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Malaysian Developer Defends Laos Dam Project

Cambodian non-governmental organization (NGOs) activists shout slogans during a protest against a proposed Don Sahong dam, in a tourist boat along the Tonle Sap river, in Phnom Penh, file photo.
Cambodian non-governmental organization (NGOs) activists shout slogans during a protest against a proposed Don Sahong dam, in a tourist boat along the Tonle Sap river, in Phnom Penh, file photo.

Editor’s note: Laos is moving ahead with a contentious Don Sahong dam project just a few kilometers above Cambodia, despite misgivings from Mekong River countries and environmental groups. Lao officials maintain they have performed the requisite studies and are sure the environmental and ecological damage from the dam will be manageable. VOA Khmer’s Say Mony interviewed Mega First Corporation’s senior environmental manager, Peter Hawkins, during a field visit to the project site in December.

You mentioned in your presentation that the Don Sahong dam would have no significant impact on downstream Cambodia and Vietnam and upstream Thailand. But these countries have expressed their concerns over impacts of the dam project you are developing, especially on sediment and fish migration. How would you respond to those concerns?

I’ve read in the press that people downstream have many concerns. For example, in Vietnam, I read that people are concerned that this project would affect the amount of sediment that is being transported down into the delta, that the project would change the flow pattern in the Mekong River and cause an increase in salinization. And in the past there has been salinity increase in the Mekong Delta. So these are two issues that particularly the Vietnamese press has been publicizing, and they have been relating those to this particular project.

Now, as I have said today, that those concerns are not warranted; they are not real. The reason is this project in the scale of hydro development in this Mekong basin, this project is tiny; it’s tiny, very small, compared to other major dams upstream in Laos and particularly in China and I have shown today some data to demonstrate that in the last four years, two Chinese dams have doubled the amount of water that is being stored and available for release.

Now in hydropower reservoir risk assessment, size is almost everything. The bigger the dam, the bigger the reservoir and the more likely this is to trap sediment, the more likely this is to change the water quality. Definitely it will change the flow pattern if you store a very large volume of water.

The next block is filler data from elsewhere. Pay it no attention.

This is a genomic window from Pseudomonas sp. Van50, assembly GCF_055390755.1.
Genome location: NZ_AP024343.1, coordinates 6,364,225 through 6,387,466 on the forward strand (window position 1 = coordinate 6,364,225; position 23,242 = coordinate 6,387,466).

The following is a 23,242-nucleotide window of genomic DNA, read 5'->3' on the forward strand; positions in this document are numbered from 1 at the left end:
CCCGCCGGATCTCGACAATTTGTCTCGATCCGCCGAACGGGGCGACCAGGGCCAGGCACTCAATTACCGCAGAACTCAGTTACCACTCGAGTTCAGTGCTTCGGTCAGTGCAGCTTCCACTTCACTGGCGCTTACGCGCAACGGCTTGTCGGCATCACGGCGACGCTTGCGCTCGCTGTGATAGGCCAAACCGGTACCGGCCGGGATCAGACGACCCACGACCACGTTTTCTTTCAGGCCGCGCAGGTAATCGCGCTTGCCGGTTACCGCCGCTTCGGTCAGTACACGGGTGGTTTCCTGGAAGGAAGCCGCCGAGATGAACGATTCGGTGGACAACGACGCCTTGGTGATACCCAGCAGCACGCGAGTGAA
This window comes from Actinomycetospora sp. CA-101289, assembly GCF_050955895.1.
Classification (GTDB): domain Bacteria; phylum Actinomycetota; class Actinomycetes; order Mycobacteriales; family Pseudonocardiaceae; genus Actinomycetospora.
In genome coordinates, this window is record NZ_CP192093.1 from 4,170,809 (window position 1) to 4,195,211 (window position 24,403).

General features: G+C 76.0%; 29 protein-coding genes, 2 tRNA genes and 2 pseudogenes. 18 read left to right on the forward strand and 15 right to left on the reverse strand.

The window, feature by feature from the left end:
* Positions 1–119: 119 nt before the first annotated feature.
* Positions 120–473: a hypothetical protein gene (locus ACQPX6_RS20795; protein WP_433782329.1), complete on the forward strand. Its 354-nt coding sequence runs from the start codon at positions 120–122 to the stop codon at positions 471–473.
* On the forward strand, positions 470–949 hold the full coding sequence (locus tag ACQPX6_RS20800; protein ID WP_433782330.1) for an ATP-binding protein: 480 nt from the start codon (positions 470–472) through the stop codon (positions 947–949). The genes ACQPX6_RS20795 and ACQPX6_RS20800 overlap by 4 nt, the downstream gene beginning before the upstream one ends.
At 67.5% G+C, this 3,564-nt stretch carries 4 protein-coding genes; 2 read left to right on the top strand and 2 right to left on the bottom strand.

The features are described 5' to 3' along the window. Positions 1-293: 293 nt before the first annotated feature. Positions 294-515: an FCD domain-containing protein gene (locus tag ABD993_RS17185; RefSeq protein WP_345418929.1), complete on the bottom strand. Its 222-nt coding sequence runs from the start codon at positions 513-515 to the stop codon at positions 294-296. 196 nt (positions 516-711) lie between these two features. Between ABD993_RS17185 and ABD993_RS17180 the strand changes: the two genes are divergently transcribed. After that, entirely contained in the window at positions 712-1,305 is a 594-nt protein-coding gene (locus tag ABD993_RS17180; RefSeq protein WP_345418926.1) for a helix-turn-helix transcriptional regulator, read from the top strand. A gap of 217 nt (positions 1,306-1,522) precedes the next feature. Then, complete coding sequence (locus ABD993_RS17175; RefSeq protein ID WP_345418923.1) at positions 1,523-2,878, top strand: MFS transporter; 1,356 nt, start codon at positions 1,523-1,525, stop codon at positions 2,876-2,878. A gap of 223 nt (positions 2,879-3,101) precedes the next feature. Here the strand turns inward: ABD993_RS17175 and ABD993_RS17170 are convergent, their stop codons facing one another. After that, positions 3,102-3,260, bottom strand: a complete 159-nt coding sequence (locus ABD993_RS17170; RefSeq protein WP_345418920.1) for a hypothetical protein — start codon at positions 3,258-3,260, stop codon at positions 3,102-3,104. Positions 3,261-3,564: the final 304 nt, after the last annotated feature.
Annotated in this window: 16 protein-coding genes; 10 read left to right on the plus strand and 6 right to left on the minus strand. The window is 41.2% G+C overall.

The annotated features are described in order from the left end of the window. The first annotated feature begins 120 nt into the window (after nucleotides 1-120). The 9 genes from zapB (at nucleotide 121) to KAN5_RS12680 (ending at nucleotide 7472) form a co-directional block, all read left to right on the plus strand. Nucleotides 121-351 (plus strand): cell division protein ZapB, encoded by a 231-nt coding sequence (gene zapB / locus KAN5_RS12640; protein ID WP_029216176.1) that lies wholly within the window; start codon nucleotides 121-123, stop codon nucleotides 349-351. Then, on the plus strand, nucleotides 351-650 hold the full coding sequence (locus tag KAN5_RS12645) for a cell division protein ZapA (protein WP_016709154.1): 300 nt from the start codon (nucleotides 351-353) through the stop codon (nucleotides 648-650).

This project, the storage is called a hedge pond, it’s a tiny volume. It’s 27,000 cubic meters. Now the storage in the basin is now 46 cubic kilometers of water. So, this is .01 percent of that storage represented by this project.

Those two Chinese dams? They represent 23 cubic kilometers, half the storage in the last four years being added.

I understand that there’re concerns, but I think those concerns coming from Vietnam are really about Chinese dams. They’re misplaced if they think that this project is causing those problems, salinization or sediment trapping, because it’s not. It cannot because it’s too small.

There is one concern which has been expressed by the people in Cambodia and by the people in Vietnam about fish passage. And this concern comes from work that was done in the 1990s by Dr. Ian Baird, who actually lived here in this area, downstream from us, at the village called Han Kong. He lived there for five years. And what he did was observe the fishermen, observe what they did, what fish they caught and how they caught them. And he wrote a number of scientific papers about that. And one of the papers that he produced has now got a famous quote in it which says that Hou Sahong is the only passage available all year round for upstream migrating fish. So his argument has been that it’s the vital channel for fish migration. And that particular sentence has been taken from his report in 1995 and repeated by many, many other people since then by the press, by the NGOs even by scientists.

My concern was that the data to support that argument was not scientific. There was no data about fish catch, fish passage through the channel. There was no quantitative measurements of how many fish enter Hou Xang Pheuak and this Hou Sadam and how many enter and how many exit.

You need to record the success of fish passage. You need to know how many fish are coming in and how many are going out at the other end.

But people are also criticizing your reports, saying there is no transboundary impact assessment in them.

Well, I have explained the major transboundary impacts, downstream impacts from hydropower project, they have to do with changing water quality, trapping of sediment, changing of flow behavior, displacing people, by downing impacts by releases.

This project does not do any of those things. It’s too small. It does not change the flow pattern downstream. It does not trap sediment; it does not change water quality. So those concerns, they’re baseless; there’s no justification for it. There’s ample scientific evidence to support what I’m saying. That leaves one question. Will there be a downstream and upstream impact of fish migration? And I’m trying to answer to that by saying that we are now for the first time collecting evidence; we’re collecting the baseline, which is based on rigorous scientific monitoring of fish passage in these channels. And we are seeing that this channel, for example, is quite successful as a fish passage.